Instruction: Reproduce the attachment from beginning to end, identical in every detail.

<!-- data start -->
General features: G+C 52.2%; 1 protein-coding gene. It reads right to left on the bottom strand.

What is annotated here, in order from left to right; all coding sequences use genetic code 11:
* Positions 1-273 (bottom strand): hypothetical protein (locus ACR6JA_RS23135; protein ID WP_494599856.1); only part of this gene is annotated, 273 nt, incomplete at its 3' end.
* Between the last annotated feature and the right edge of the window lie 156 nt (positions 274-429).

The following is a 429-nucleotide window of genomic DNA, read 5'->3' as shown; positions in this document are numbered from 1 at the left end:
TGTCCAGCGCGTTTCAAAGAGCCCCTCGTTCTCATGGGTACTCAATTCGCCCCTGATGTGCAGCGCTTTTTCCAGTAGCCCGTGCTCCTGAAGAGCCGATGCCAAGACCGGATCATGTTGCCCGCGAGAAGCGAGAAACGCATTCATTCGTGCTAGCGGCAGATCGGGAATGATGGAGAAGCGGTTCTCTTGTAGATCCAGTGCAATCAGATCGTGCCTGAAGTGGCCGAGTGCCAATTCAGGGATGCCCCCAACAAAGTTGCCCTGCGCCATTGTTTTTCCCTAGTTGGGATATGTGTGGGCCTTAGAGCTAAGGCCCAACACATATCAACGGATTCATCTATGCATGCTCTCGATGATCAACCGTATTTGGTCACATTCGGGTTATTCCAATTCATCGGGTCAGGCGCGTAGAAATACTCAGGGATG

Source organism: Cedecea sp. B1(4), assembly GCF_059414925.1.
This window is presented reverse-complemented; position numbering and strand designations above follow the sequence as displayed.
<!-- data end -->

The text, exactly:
General features: G+C 52.2%; 1 protein-coding gene. It reads right to left on the bottom strand.

What is annotated here, in order from left to right; all coding sequences use genetic code 11:
* Positions 1-273 (bottom strand): hypothetical protein (locus ACR6JA_RS23135; protein ID WP_494599856.1); only part of this gene is annotated, 273 nt, incomplete at its 3' end.
* Between the last annotated feature and the right edge of the window lie 156 nt (positions 274-429).

The following is a 429-nucleotide window of genomic DNA, read 5'->3' as shown; positions in this document are numbered from 1 at the left end:
TGTCCAGCGCGTTTCAAAGAGCCCCTCGTTCTCATGGGTACTCAATTCGCCCCTGATGTGCAGCGCTTTTTCCAGTAGCCCGTGCTCCTGAAGAGCCGATGCCAAGACCGGATCATGTTGCCCGCGAGAAGCGAGAAACGCATTCATTCGTGCTAGCGGCAGATCGGGAATGATGGAGAAGCGGTTCTCTTGTAGATCCAGTGCAATCAGATCGTGCCTGAAGTGGCCGAGTGCCAATTCAGGGATGCCCCCAACAAAGTTGCCCTGCGCCATTGTTTTTCCCTAGTTGGGATATGTGTGGGCCTTAGAGCTAAGGCCCAACACATATCAACGGATTCATCTATGCATGCTCTCGATGATCAACCGTATTTGGTCACATTCGGGTTATTCCAATTCATCGGGTCAGGCGCGTAGAAATACTCAGGGATG

Source organism: Cedecea sp. B1(4), assembly GCF_059414925.1.
This window is presented reverse-complemented; position numbering and strand designations above follow the sequence as displayed.